During this time, Ayesha worked extensively as a home care worker to meet the salary threshold implemented in 2012 for individuals seeking to bring a spouse from outside Europe into the country.
However, she values cousin marriage as a tradition and regrets its apparent decrease.
Ayesha expresses her uncertainty about her children marrying cousins, feeling a sense of loss concerning their potential disconnection from Pakistan.
Interestingly, both of Ayesha’s younger sisters in their 20s have rejected the notion of cousin marriages. Salina, one of her sisters, recently wedded a man of her choice with their parents’ approval.
Expressing her perspective, Salina highlights her desire for an independent lifestyle and career pursuits, indicating a potential clash in values and lifestyle expectations with a partner from Pakistan.
Similarly, the other sister, Malika, plans to choose her future husband independently. She notes a shift in mindset from previous generations, emphasising the changing expectations for women regarding education and career aspirations before marriage.
Malika underscores the expanded opportunities for meeting potential partners among the youth today, facilitated by platforms like social media that enable connections beyond parental supervision.
The Born in Bradford team has undertaken efforts to educate the community about the origins of congenital anomalies. These anomalies arise when both parents carry a specific faulty gene, which may occur in unrelated parents but is more probable in cousin relationships.
These anomalies can impact various body parts such as the heart, nervous system, limbs, skin, among others, and can, in some cases, be incurable and fatal.
Dr Aamra Darr, a medical sociologist associated with the University of Bradford’s Faculty of Health Studies, emphasises that while cousin marriage is a risk factor, it is not the direct cause of congenital anomalies.
Referring to the 2013 Born in Bradford study, she highlights that the risk of married cousins having a child with a congenital anomaly is comparable to that of a white British woman aged 35 or older having a baby with an anomaly like Down’s Syndrome.
Dr Darr notes instances where health practitioners have attributed a sick child’s condition in the Pakistani community solely to cousin marriage, which she perceives as a form of “culture blaming.”
She asserts that such statements involve the politics of race and health, reflecting the minority’s judgment by the majority population.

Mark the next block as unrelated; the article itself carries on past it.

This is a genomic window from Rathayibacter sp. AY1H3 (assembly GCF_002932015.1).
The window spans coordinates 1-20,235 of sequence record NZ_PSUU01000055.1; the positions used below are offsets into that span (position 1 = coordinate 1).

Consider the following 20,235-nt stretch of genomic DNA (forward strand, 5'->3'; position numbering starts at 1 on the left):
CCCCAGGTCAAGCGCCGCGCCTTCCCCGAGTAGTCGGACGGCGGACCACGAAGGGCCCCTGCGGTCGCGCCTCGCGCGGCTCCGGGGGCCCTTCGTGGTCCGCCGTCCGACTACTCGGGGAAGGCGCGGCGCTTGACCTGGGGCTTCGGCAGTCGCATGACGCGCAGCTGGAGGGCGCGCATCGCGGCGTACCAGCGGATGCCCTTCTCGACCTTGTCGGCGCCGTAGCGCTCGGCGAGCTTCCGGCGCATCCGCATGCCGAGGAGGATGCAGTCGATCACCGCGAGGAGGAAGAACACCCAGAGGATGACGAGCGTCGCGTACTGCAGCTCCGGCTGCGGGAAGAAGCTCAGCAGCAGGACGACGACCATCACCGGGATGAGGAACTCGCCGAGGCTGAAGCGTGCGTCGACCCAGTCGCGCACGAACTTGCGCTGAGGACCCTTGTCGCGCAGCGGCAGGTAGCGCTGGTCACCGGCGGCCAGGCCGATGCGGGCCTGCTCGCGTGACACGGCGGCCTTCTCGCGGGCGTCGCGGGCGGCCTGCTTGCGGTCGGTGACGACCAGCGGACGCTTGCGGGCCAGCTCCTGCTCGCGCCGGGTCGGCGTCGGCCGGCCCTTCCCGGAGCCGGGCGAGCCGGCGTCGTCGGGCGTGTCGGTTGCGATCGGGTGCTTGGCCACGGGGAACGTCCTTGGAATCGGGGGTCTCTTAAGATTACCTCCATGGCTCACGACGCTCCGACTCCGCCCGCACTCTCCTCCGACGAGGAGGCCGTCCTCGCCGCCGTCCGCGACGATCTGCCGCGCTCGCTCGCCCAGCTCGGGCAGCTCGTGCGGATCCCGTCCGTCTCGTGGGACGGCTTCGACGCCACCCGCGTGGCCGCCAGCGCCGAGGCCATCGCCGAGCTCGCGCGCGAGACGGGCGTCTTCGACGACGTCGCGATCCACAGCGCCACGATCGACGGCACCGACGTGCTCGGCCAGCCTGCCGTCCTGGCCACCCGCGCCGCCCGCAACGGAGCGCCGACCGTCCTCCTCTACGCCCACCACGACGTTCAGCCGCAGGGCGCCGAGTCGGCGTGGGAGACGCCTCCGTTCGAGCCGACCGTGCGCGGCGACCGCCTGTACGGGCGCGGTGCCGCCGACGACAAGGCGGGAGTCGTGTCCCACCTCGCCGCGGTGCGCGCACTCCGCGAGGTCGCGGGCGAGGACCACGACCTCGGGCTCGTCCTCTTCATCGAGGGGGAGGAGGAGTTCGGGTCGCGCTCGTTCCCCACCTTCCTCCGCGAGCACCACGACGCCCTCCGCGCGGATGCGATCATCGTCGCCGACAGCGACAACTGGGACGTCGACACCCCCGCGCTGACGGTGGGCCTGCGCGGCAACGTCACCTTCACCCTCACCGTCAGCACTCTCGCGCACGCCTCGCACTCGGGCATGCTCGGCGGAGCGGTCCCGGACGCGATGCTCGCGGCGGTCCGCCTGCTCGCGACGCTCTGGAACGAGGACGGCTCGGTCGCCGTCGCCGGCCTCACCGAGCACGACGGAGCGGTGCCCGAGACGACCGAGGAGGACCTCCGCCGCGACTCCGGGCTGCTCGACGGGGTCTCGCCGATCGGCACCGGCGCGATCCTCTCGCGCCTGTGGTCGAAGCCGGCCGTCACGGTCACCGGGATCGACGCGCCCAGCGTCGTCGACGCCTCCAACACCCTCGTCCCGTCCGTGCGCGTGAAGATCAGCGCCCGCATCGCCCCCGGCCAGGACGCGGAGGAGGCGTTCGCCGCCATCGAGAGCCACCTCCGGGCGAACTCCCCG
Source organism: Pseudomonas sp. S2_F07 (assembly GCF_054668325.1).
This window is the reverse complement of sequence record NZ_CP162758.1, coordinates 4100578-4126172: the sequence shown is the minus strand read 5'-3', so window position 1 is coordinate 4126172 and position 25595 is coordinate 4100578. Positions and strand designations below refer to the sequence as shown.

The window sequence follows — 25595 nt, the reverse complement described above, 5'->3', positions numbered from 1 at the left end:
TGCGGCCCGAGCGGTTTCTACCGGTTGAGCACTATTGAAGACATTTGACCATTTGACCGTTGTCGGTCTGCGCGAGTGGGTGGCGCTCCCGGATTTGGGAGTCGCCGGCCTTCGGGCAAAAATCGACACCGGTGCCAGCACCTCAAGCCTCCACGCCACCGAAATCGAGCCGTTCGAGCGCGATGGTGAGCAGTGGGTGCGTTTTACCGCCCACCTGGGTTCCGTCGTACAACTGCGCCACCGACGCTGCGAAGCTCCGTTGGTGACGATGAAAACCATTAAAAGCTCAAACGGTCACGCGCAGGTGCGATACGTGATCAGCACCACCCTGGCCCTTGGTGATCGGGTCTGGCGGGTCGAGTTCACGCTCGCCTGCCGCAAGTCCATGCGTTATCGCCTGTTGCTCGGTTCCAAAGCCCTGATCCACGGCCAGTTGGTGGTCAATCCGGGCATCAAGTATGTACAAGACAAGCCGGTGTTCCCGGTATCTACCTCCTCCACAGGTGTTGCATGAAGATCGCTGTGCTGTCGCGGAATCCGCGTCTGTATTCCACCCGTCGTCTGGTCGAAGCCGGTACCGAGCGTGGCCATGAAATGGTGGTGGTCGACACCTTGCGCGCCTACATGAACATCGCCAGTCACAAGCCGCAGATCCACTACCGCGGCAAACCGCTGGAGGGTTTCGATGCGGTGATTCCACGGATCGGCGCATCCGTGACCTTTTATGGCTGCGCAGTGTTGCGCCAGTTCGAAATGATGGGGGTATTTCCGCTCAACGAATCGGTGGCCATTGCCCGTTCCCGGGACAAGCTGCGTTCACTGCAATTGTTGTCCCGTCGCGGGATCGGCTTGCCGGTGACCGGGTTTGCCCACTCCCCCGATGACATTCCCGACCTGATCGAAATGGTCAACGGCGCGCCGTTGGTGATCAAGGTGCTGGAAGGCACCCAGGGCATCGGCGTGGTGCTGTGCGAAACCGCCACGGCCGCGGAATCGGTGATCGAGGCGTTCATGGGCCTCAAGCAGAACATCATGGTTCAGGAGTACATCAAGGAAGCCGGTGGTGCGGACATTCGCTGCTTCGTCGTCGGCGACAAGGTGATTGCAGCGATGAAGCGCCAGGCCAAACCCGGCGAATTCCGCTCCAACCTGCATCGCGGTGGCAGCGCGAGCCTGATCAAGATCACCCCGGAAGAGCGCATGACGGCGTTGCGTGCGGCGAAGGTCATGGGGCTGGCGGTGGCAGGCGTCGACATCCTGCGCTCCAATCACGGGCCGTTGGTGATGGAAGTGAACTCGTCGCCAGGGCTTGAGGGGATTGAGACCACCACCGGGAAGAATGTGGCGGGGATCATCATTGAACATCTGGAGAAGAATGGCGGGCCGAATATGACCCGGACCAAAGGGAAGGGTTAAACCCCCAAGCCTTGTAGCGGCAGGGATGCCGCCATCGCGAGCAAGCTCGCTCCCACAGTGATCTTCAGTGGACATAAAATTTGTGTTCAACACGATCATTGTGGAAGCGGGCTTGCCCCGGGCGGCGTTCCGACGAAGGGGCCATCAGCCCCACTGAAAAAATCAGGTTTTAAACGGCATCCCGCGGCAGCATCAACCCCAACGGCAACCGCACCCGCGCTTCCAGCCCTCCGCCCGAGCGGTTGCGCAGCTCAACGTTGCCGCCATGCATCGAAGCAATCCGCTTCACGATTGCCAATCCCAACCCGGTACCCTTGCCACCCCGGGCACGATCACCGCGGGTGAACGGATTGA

Dr Darr notes the historical prevalence of cousin marriage within the white British population, exemplifying Charles Darwin’s marriage to his first cousin, Emma Wedgwood.
Professor Small indicates that approximately one billion individuals out of the world’s eight billion reside in societies where cousin marriage is customary. However, it has become uncommon in the UK.
In the Born in Bradford study involving 4,384 white British participants, only two individuals were first cousins with their partners, and three had more distant relationships.
Observations from a group of teenagers interviewed for BBC Radio 4’s Born in Bradford programme suggest that the upcoming generation in the city might display even less inclination toward marrying a cousin.
An 18-year-old expressed discomfort with cousin marriage, regarding it “not very normal” and personally feeling “grossed out” by the idea. They affirmed their reluctance to marry a cousin from their native place.
Similarly, Zaara, also 18, noted the shift in circumstances from her parents’ generation, highlighting the increased ease of meeting diverse individuals in Bradford. She emphasised that while it’s still possible to maintain cultural connections, the current environment allows for broader social interactions, making marrying relatives less common.
Eesa, aged 17, remarked on the growing awareness regarding the elevated risk of congenital anomalies, which has deterred individuals from considering marriage to relatives. He indicated that the decline in cousin marriage cases is attributed to the absence of cultural justifications, such as preserving family land ownership, and more to individual preferences.
While Emari, 17, acknowledges the varying acceptance of practices across cultures. “However, we don’t see cousin marriages happening that often in the UK anymore,” she said.
Emari mentions her willingness to allow her parents to assist in finding a partner but specifies her reluctance toward marrying a cousin.
She trusts her parents’ ability to understand her preferences and believes they would introduce her to a suitable match.